It is symbolic of the way in which Israel and the West are entwined. The Zionist parties that founded Israel tended to want to carve out a classically European-style nation state in the Middle East with the trappings of Judaism, combined with Jewish ethno-nationalism. In his book Israel: Is it good for the Jews, Richard Cohen characterized this kind of Zionist as “the fighting intellectual, rifle in one hand and a volume of Kierkegaard in the other.” He worried that “Jews from Islamic lands,” whom he claimed made up 50% of the country, would erode the European Jewish nationalist fantasy.
For many years after the Likud rose to power in 1977 and the Schengen Agreement was signed in Europe in 1985, Israel and Europe seemed to drift in different directions. Israel became more “eastern” while retaining its sense of Jewish ethnic nationalism.
It continued to fight wars and have national conscription. Western Europe eschewed war and became increasingly borderless. In 2003 Tony Judt wrote at The New York Review of Books that Israel was not a European enclave in the Arab world but a “characteristically late-nineteenth-century separatist project in a world that had moved on, a world of individual rights, open frontiers and international law.” The very concept of a Jewish state was “rooted in another time and place. Israel, in short, is an anachronism.” Judt passed away in 2010, but his view that European civilization is progressing in a linear timeline from nationalism to progressivism is being challenged today.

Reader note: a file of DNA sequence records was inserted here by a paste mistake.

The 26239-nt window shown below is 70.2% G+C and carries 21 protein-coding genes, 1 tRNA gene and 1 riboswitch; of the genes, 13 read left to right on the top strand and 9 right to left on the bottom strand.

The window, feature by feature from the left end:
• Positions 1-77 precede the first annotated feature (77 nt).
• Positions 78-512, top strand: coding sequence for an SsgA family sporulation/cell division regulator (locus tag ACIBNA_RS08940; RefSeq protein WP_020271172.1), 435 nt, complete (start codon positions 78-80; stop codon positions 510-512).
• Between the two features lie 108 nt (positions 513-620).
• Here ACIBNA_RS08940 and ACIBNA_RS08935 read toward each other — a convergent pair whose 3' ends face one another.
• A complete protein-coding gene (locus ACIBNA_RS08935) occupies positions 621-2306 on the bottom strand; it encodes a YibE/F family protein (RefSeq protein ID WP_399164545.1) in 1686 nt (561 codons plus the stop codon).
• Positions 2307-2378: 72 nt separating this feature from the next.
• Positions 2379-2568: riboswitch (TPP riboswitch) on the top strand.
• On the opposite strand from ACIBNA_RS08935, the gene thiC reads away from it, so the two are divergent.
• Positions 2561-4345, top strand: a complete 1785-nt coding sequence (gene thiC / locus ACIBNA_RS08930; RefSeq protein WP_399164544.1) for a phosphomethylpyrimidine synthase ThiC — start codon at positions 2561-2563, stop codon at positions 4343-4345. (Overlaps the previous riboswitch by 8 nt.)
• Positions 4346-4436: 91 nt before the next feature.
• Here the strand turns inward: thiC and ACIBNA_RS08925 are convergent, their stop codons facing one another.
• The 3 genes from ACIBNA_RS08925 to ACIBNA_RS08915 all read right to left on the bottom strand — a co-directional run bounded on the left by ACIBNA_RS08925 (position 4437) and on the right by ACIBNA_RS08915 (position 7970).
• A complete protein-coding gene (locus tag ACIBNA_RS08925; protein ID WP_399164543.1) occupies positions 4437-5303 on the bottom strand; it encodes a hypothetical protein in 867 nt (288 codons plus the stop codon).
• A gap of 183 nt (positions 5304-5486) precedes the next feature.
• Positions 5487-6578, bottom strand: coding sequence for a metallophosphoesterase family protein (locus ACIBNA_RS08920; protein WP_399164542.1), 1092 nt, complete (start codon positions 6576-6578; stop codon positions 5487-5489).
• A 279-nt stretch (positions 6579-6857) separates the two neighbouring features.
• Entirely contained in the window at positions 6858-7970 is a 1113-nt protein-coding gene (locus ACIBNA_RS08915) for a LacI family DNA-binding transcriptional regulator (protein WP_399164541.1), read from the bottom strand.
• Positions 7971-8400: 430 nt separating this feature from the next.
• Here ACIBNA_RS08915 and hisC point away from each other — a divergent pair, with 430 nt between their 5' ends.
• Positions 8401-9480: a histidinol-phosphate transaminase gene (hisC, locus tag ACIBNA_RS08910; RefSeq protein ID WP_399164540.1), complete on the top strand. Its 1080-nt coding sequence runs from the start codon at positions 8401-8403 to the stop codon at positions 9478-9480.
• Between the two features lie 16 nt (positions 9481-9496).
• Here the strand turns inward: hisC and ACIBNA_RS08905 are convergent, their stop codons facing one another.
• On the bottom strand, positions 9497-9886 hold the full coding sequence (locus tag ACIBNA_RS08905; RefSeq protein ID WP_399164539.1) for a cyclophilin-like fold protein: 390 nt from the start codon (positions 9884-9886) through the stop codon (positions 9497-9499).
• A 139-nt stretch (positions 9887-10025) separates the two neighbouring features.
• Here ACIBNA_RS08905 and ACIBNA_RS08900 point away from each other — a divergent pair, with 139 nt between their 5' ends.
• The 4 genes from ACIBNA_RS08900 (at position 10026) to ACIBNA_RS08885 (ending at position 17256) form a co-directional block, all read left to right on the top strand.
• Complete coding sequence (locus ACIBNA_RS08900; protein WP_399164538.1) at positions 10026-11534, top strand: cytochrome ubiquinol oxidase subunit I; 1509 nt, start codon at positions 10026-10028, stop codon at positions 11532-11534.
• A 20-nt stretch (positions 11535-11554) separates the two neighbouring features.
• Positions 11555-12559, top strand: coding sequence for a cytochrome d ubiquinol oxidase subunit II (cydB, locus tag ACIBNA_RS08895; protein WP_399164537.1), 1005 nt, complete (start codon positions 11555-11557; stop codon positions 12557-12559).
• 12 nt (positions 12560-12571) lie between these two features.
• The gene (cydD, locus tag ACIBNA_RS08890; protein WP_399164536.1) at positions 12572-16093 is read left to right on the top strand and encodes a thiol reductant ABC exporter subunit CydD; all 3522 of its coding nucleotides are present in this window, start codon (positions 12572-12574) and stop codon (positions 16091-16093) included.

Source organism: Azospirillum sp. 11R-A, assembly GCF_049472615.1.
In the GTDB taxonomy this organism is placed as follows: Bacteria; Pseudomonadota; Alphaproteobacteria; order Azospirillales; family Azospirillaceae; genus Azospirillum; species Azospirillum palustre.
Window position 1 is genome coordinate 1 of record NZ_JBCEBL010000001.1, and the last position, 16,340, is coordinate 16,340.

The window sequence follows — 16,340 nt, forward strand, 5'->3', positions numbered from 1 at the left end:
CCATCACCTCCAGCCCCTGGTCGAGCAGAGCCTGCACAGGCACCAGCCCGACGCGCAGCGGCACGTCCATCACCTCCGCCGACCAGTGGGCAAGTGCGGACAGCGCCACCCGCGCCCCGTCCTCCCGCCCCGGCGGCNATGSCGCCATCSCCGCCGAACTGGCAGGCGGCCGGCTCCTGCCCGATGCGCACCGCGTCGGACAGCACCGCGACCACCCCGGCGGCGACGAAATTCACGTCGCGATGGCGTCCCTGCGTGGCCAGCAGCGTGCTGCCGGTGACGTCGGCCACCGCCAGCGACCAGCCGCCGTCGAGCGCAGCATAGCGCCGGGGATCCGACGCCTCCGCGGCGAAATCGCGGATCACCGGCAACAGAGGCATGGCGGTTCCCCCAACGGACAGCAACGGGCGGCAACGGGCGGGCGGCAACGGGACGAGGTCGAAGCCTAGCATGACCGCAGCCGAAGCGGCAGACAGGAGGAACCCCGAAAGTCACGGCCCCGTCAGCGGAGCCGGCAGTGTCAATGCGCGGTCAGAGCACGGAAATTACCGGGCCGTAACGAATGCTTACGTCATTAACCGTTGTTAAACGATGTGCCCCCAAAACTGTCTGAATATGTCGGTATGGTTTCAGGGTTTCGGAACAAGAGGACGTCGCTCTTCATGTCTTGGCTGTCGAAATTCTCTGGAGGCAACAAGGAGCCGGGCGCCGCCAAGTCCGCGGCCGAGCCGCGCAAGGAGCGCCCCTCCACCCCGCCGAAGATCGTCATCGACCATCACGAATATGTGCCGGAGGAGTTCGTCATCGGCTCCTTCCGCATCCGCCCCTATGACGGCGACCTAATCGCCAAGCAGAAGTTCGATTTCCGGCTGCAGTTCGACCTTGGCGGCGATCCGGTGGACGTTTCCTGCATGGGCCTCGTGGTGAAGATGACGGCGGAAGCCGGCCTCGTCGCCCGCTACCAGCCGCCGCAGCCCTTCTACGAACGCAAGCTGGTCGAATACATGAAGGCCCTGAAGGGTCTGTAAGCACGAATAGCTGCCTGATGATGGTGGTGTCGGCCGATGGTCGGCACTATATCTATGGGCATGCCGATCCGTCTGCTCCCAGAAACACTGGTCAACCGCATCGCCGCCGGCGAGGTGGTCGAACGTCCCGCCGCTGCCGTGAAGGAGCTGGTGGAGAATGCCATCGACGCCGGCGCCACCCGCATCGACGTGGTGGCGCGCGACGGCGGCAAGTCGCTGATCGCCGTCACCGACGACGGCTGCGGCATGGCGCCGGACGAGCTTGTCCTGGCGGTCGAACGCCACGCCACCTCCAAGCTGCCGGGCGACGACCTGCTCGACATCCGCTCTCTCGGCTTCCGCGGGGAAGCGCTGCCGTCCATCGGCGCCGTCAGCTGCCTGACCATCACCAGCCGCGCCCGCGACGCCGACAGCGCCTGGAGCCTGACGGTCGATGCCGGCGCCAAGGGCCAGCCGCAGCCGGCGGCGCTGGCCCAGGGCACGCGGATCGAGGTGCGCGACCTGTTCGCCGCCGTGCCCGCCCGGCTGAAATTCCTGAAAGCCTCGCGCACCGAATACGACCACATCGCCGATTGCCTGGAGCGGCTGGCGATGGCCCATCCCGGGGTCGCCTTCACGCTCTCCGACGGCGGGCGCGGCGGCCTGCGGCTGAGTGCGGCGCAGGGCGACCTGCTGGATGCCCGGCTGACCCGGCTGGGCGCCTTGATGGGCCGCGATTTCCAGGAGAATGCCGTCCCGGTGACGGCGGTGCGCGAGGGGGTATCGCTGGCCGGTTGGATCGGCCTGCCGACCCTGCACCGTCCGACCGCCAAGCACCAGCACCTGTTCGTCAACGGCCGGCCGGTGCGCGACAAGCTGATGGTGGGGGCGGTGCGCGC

The 19th century has returned. The dream of this borderless world in Europe is collapsing. In June 2016, after UK voters chose to leave the EU in a referendum, Nigel Farage of the UK Independence Party went to the EU parliament. “When I came here 17 years ago, and I said that I wanted to lead a campaign to get Britain to leave the EU, you all laughed at me. Well, I have to say, you’re not laughing now, are you?” It was a speech of a lifetime. “You, as a political project, are in denial,” said Farage.
Reports of the death of the EU may be exaggerated, but what is obvious is that European politics is starting to look a lot like Israeli politics. At the heart of the political-cultural discussion today are questions about what it means to be “Western” and “European.”
In many ways Israeli politics today seem not only rooted in another time, but also like they may be a forerunner of what European politics will come to look like. Israel’s Left, as much as it denies it, resembles the classic European Right, while Israel’s Right is like a European far Right. Even the classic Left in Europe today is beginning to adopt concepts from the far Right that were previously unheard of.